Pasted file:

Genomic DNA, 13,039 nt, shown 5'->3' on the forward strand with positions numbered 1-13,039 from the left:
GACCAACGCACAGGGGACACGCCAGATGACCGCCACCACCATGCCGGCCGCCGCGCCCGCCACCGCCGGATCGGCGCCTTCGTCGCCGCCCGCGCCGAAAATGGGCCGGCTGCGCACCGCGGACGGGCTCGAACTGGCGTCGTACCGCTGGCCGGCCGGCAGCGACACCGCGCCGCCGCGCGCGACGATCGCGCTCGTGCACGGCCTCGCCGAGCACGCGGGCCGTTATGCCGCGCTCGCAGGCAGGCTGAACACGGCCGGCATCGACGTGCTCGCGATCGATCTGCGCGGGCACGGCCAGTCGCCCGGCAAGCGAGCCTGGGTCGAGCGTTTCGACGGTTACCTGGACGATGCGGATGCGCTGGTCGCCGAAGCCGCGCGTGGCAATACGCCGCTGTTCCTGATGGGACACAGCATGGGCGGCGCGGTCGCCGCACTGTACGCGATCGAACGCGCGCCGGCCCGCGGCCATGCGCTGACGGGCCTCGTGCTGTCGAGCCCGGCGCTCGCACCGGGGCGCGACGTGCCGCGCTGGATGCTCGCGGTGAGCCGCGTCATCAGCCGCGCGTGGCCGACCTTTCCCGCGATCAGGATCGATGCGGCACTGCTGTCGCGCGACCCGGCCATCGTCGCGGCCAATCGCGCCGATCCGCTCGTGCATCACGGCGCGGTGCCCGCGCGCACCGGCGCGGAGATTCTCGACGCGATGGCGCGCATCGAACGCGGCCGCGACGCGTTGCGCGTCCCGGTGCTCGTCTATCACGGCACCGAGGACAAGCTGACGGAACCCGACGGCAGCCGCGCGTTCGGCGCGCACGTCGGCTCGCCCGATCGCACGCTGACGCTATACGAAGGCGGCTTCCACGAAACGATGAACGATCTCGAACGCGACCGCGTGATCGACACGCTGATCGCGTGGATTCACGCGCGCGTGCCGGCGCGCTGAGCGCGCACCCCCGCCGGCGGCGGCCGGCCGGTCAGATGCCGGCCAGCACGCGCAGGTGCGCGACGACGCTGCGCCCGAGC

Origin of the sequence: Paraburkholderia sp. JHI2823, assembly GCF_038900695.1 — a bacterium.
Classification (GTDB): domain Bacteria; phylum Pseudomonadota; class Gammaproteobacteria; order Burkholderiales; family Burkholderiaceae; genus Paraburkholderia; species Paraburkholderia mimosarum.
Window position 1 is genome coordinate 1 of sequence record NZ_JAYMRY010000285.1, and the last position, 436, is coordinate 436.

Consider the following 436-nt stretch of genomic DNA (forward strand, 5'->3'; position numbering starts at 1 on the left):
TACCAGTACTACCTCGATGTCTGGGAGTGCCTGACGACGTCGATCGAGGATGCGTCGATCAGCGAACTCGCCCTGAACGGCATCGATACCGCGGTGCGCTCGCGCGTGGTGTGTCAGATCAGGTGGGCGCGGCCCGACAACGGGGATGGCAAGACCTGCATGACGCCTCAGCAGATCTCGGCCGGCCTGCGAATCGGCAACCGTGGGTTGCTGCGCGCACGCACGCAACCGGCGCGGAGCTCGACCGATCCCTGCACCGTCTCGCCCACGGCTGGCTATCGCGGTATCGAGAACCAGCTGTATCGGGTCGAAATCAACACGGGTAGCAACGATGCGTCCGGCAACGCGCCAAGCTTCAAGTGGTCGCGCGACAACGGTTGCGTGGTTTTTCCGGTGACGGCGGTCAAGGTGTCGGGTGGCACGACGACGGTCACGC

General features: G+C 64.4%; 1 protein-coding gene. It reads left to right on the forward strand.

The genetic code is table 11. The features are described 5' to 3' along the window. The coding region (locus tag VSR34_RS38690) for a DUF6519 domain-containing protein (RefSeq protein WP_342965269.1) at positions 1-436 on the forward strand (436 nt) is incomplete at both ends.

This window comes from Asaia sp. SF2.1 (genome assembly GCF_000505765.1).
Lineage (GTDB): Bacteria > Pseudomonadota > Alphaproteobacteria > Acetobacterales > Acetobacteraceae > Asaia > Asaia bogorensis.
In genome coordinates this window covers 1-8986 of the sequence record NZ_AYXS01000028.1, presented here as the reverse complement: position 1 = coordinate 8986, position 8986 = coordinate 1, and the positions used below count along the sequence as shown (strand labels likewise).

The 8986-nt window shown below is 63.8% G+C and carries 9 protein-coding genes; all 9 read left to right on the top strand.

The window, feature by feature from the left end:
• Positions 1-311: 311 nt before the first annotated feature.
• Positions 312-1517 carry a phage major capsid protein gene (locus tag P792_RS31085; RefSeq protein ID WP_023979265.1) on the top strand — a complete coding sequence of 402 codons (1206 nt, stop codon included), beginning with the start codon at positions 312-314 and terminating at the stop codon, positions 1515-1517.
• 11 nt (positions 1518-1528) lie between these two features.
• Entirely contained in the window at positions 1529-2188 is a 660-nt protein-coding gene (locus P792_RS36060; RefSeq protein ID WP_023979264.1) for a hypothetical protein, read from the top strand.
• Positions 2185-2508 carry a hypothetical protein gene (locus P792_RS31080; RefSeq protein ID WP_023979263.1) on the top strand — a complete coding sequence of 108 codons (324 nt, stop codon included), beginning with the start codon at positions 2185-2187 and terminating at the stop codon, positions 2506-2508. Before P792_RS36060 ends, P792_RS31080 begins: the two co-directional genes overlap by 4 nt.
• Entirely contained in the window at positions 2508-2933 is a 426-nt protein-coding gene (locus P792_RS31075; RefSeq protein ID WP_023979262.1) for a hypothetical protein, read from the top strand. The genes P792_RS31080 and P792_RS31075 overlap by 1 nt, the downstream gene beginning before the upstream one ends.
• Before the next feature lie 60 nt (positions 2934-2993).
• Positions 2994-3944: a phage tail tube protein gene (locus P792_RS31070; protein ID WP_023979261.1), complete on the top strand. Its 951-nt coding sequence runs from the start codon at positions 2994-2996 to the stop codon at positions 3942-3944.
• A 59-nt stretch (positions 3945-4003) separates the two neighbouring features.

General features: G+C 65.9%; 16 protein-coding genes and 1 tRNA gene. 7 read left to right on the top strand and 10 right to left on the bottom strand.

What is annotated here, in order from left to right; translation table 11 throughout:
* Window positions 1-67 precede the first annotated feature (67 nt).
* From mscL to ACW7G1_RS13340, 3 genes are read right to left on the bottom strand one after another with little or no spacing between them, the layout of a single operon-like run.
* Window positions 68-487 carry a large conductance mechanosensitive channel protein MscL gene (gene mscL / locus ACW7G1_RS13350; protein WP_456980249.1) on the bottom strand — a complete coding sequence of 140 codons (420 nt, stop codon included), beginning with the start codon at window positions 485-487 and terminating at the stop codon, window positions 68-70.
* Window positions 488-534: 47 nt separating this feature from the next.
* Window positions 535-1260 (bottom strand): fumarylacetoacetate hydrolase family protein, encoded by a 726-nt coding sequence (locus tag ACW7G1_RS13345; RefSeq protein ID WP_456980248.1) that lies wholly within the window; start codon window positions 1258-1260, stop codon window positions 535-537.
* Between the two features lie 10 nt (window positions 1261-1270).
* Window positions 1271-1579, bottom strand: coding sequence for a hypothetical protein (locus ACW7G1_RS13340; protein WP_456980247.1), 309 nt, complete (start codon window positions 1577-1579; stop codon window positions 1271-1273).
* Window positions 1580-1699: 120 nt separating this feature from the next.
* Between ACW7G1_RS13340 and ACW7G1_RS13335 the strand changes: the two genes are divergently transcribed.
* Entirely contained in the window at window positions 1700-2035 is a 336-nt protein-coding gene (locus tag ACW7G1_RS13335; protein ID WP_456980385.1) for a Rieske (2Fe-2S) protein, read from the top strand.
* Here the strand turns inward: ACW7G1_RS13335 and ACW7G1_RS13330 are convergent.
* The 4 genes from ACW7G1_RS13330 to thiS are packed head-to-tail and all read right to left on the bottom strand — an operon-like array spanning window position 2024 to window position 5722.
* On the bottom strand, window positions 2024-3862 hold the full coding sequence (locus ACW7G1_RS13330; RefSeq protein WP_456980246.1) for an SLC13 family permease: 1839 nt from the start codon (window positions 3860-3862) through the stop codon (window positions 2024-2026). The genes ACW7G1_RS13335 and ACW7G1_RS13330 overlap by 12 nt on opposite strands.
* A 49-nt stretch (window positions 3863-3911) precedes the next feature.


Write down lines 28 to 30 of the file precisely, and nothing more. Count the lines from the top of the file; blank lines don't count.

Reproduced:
* Window positions 68-487 carry a large conductance mechanosensitive channel protein MscL gene (gene mscL / locus ACW7G1_RS13350; protein WP_456980249.1) on the bottom strand — a complete coding sequence of 140 codons (420 nt, stop codon included), beginning with the start codon at window positions 485-487 and terminating at the stop codon, window positions 68-70.
* Window positions 488-534: 47 nt separating this feature from the next.
* Window positions 535-1260 (bottom strand): fumarylacetoacetate hydrolase family protein, encoded by a 726-nt coding sequence (locus tag ACW7G1_RS13345; RefSeq protein ID WP_456980248.1) that lies wholly within the window; start codon window positions 1258-1260, stop codon window positions 535-537.